Smith has switched from the PGA Tour alongside Joaquin Niemann, Harold Varner III, Cameron Tringale, Marc Leishman and Anirban Lahiri, with all six players set to make their debuts at the LIV Golf Invitational Boston this week.
The 29-year-old Australian’s move had been expected since he refused to distance himself from reports of joining up after winning the 150th Open Championship at St Andrews last month.
It has been suggested that Smith, the world number two who also won The Players Championship in March, could receive 100million US dollars (£82.8million) for making the switch.
Here’s everything you need to know about golf’s newest tour including the full field for Boston:
What is LIV Golf?
Reports of a new breakaway league first emerged in 2019 but gathered pace last year as two-time Open champion Greg Norman became the face of the Saudi-backed LIV Golf Series as its chief executive.
With Saudi Arabia’s Public Investment Fund financing the series, there is a clear link to the Saudi Arabia government, whose record on human rights has been criticised by groups such as Amnesty International.
But what for a long time was considered to be a bargaining threat to the traditional PGA and DP World Tours and nothing more, took shape as the LIV Golf Series, which also features new competition rules and what tournament organisers say is an “exciting” new format.
What are the rules?
LIV Golf Series events will be played over three days and 54 holes, rather than the traditional four-day events with 72 holes. There won’t be a cut, either, so the 48 players who start the week will play all three rounds.
There will also be individual and team competitions within the same event. The individual competition will be won by the player who shoots the lowest score over 54 holes, as normal.
The team competition, however, will be made up of 12 teams of four players, with team captains selecting the teams using a ‘snake draft’ ahead of each event. Teams will also have their own unique names and logos.
In terms of scoring, the best two individual scores will count towards the team’s overall total across the opening two rounds, with the best three scores combining on the third and final round. The team with the lowest overall score at the end of the third round will be the winner.
How will the season work and where is the next event?
Boston will be the fourth of seven ‘regular’ events this year with the team championship forming the final event of the season at Doral in Miami in October.
The team championship will see all 12 teams seeded and a four-day knockout tournament will be played using match play scoring to determine the winner, with a championship match taking place on the final day.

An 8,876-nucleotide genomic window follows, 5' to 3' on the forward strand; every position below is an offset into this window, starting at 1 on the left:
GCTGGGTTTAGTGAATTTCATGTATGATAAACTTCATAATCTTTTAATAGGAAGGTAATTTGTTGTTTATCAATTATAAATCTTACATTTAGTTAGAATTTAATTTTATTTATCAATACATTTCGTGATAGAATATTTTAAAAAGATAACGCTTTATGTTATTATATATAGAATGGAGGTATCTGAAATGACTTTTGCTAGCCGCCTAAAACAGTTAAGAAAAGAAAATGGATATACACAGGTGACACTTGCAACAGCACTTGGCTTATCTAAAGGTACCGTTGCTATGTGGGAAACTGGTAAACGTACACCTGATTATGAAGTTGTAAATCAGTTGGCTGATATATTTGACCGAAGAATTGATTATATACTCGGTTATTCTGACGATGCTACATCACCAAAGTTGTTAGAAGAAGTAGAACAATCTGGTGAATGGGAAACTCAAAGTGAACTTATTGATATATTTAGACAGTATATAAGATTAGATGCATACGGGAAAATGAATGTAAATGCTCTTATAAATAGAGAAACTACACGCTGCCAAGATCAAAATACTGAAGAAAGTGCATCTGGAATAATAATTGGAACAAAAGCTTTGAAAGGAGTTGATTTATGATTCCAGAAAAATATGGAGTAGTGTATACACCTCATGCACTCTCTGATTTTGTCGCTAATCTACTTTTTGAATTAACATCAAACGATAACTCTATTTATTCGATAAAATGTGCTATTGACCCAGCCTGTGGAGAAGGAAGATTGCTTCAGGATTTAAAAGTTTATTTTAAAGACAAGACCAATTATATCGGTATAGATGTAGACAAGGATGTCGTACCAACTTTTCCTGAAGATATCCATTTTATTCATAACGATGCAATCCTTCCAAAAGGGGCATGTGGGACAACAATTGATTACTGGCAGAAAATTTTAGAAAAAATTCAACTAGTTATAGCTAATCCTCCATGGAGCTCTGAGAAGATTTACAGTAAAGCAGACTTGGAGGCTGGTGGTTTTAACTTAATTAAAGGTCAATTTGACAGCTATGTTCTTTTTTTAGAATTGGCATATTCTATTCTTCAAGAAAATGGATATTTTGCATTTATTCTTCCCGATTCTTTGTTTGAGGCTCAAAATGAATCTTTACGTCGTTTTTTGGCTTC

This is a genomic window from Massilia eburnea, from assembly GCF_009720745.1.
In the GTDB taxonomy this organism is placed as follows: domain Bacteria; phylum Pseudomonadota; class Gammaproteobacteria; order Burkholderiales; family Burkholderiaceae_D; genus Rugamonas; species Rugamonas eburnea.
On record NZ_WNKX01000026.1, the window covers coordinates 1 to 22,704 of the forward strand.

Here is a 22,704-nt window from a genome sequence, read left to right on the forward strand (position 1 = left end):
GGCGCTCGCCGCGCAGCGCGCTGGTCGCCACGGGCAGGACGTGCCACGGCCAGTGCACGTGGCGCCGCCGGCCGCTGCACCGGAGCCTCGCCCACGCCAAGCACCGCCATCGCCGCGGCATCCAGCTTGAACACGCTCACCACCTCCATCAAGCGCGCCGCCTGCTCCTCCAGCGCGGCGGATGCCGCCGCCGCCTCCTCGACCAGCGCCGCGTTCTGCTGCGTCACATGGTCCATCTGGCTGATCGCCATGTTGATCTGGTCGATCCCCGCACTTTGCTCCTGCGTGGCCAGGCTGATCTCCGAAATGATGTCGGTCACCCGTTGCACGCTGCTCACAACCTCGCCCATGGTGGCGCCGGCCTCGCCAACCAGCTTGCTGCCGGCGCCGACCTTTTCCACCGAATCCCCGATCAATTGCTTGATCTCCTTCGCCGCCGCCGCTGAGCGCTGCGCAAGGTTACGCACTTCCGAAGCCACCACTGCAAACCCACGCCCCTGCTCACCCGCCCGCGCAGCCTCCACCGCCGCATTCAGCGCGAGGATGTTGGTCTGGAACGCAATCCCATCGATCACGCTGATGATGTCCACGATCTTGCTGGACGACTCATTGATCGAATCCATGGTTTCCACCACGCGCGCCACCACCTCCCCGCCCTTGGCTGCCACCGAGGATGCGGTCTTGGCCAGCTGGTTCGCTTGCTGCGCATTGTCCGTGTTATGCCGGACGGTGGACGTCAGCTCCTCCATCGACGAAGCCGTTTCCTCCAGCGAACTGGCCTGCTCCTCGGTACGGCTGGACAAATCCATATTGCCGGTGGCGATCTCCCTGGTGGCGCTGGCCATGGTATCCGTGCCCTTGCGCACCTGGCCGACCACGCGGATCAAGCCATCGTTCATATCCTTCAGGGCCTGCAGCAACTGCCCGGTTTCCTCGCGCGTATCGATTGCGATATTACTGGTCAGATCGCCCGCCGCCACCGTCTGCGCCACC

An individual champion will also be crowned using points accumulated over the seven ‘regular season’ events.
LIV Golf Boston, Greater Boston - September 2-4
LIV Golf Chicago, Rich Harvest Farms - September 16-18
LIV Golf Bangkok, Stonehill - October 7-9
LIV Golf Jeddah, Royal Greens - October 14-16
LIV Golf Miami, Trump National Doral - October 27-30
Who is playing?
The biggest names initially included Phil Mickelson, Dustin Johnson, Graeme McDowell, Ian Poulter, Lee Westwood, Louis Oosthuizen, Martin Kaymer, Sergio Garcia, Charl Schwartzel and Kevin Na. However, after its first event, LIV Golf added major champions Bryson DeChambeau, Brooks Koepka and Patrick Reed to its ranks, before tempting 2016 Open champion Henrik Stenson across ahead of Bedminster - at which point the Swede was stripped of the Ryder Cup captaincy.
Full player list for Boston event
Who is in the field?
Charles Howell III
Harold Varner III
Is it on TV?
LIV Golf has yet to be picked up by a major broadcaster in the UK.
However, the action is live streamed for free on the LIV Golf YouTube channel and Facebook page.
How much is the prize money?
Each regular season event will have a prize fund of $25m - every player in the field receives a cut, with a guaranteed $4m for first and $120,000 for last place. Of the $25m, $5m will be split between the top three teams.
The top three players in the overall individual championship will receive a split of $30m, with the overall champion taking $18m, the runner-up receiving $8m and third place getting $4m.
The season-ending team championship has a prize fund of $50m, with the winning team splitting $16m and the team who finishes last receiving $1m. Each player receives a 25 per cent cut.
By comparison, the winner of the PGA Championship, one of golf’s four majors, receives $3m out of a total prize fund of $15m.